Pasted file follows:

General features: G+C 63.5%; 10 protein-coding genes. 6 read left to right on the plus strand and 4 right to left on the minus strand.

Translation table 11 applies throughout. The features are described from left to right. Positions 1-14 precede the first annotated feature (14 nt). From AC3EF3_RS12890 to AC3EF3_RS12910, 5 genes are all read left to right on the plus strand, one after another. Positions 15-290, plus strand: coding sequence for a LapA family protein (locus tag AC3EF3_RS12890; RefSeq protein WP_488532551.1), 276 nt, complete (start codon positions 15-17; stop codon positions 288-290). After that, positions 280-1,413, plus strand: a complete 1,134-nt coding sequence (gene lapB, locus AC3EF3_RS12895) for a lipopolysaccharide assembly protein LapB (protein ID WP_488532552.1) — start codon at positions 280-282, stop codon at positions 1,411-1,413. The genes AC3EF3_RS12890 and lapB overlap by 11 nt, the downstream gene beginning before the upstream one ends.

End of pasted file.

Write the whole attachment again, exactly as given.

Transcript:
General features: G+C 63.5%; 10 protein-coding genes. 6 read left to right on the plus strand and 4 right to left on the minus strand.

Translation table 11 applies throughout. The features are described from left to right. Positions 1-14 precede the first annotated feature (14 nt). From AC3EF3_RS12890 to AC3EF3_RS12910, 5 genes are all read left to right on the plus strand, one after another. Positions 15-290, plus strand: coding sequence for a LapA family protein (locus tag AC3EF3_RS12890; RefSeq protein WP_488532551.1), 276 nt, complete (start codon positions 15-17; stop codon positions 288-290). After that, positions 280-1,413, plus strand: a complete 1,134-nt coding sequence (gene lapB, locus AC3EF3_RS12895) for a lipopolysaccharide assembly protein LapB (protein ID WP_488532552.1) — start codon at positions 280-282, stop codon at positions 1,411-1,413. The genes AC3EF3_RS12890 and lapB overlap by 11 nt, the downstream gene beginning before the upstream one ends.